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Henderson: Where bluegrass grows

He has a surname that is very familiar to folks in Alabama, so it’s his obligation to be political.

But, Rex’s Bluegrass Festival is not the place for politics. Everybody there is “family” and no party affiliation is allowed on the premises.

So Richard Folsom, mayor of Rex Locklar’s Bluegrass “Backyard” takes a backseat to politics and concentrates on poetry.

On Locklar’s 80th birthday, Folsom wrote a poem in honor of the Henderson Bluegrass patriarch that ended with a very sincere, “Lord, thank you for Bluegrass and Rex and all the gang.”

“The poem is in a book that I published and will also be made into a song,” Folsom said. “Nobody knows and understands what these festivals mean to so many of us unless they are a part of them. I’ve been coming for 18 years, and there’s no way that I would miss one.”

A couple of years ago Folsom had a stroke and was in the hospital at the time for “Rex’s Show.”

“The doctor wasn’t going to let me out. I was on the way to Rex Locklar’s Bluegrass Festival when I had the stroke,” Folsom said. “I told the doctor that if I was going to die, I wanted to die in Henderson, Alabama, not in a hospital. When I do die, I’m going to have my ashes sprinkled here on this place.”

Many of those who attend Locklar’s bi-annual events are just as loyal to Rex Locklar and as dedicated to the festivals that he has been “puttin’ on” for 44 years.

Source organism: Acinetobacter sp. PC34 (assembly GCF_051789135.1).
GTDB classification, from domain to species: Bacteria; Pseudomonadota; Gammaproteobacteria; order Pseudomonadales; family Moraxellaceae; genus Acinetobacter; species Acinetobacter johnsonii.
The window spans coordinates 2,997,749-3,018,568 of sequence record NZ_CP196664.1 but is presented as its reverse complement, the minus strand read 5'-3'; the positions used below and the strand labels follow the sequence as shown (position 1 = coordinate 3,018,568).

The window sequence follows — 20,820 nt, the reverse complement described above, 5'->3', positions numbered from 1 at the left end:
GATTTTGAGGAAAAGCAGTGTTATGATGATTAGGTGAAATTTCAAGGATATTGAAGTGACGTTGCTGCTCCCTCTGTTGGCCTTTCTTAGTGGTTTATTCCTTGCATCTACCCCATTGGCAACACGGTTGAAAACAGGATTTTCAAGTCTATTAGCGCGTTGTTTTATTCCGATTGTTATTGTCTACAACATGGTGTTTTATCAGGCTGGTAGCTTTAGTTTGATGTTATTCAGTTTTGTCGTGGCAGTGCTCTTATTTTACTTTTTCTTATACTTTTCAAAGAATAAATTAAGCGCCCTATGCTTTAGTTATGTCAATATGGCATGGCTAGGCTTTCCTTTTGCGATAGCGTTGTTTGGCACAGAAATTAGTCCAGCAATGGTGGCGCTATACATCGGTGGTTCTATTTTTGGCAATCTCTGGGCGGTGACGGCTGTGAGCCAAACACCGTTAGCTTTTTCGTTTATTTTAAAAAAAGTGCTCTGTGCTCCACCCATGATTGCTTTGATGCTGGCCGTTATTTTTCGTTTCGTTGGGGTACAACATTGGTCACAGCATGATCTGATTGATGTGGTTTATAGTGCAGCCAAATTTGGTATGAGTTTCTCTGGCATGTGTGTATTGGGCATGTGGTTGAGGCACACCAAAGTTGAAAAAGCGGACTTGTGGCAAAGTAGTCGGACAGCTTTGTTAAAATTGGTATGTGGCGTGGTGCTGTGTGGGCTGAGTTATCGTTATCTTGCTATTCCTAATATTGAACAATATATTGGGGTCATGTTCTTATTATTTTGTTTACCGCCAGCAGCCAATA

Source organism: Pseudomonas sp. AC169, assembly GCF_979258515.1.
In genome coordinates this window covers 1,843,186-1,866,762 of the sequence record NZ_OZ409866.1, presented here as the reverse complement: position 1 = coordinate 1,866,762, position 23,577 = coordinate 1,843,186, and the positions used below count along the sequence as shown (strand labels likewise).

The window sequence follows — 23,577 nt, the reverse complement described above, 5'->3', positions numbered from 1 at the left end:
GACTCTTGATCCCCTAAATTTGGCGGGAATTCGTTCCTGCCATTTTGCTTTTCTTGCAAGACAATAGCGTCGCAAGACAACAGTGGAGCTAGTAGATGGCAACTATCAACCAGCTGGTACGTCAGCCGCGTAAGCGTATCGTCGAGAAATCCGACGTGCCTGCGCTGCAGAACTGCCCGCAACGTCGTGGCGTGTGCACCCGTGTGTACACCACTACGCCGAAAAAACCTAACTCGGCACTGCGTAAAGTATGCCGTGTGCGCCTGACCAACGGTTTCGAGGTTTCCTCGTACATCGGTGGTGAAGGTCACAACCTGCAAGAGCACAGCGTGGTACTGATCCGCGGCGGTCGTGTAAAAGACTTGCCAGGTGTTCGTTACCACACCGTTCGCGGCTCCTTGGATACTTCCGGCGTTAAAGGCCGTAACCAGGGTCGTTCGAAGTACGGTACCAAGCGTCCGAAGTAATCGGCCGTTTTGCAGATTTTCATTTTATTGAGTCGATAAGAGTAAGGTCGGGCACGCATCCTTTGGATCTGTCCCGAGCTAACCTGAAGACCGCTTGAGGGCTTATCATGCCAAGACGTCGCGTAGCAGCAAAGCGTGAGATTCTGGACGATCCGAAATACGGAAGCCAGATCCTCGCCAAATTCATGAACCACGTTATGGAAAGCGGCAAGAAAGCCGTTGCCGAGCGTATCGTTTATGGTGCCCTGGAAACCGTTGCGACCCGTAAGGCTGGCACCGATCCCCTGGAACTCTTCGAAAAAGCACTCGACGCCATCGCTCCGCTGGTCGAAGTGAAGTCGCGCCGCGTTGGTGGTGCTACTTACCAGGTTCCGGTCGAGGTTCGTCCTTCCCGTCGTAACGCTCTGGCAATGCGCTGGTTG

The 2010 Spring Henderson Bluegrass Festival actually got in full swing Thursday and will continue until after midnight tonight. But last Sunday afternoon, 23 RVs were already hooked up and ready to enjoy the high lonesome sound of bluegrass in Henderson.

Jessie Hutchison has been coming to Henderson for 33 years. When her husband died 11 years ago, her daughter offered to bring her every year and Hutchison also invited her friend, Cindy Posey and her husband to come along.

“I love coming here,” Hutchison said. “You really can’t explain it. You just have to come and see for yourself.”

Posey said her friend brought her to Rex’s Bluegrass Festival nearly 23 years ago, and she’s been back every year.

“I didn’t know that people still lived like this,” she said. “It’s wonderful that this culture as survived and it’s wonderful to be a part of it.”

Someone hollered for “grouchy ol’ Rex” but he didn’t mind.

“I am grouchy,” he said. “Anybody would be grouchy if they had to put up will all these aggravating folks.”

Those around Locklar laughed because they knew that he is happiest when he’s’ grouchy.

“Rex is ornery,” said his longtime friend, Dwight Lincoln, ‘like Abraham.’ “He’s a mean ol’ coot. He goes around abusing people ,but we love him anyway.”

Locklar was obviously pleased by the “compliment.” A huge grin pushed his ears up a notch. He cocked his head and drove off on his “cart” to get an earful of the music that he loves best. Locklar waved back over his shoulder and everyone laughed.

“This is the most laid back place in the world,” Folsom said. “This is the most wonderful experience a person can enjoy. Rex is the best. The best bluegrass music is played here and the best people in the world congregate here.”

Spoken like a true backyard politician.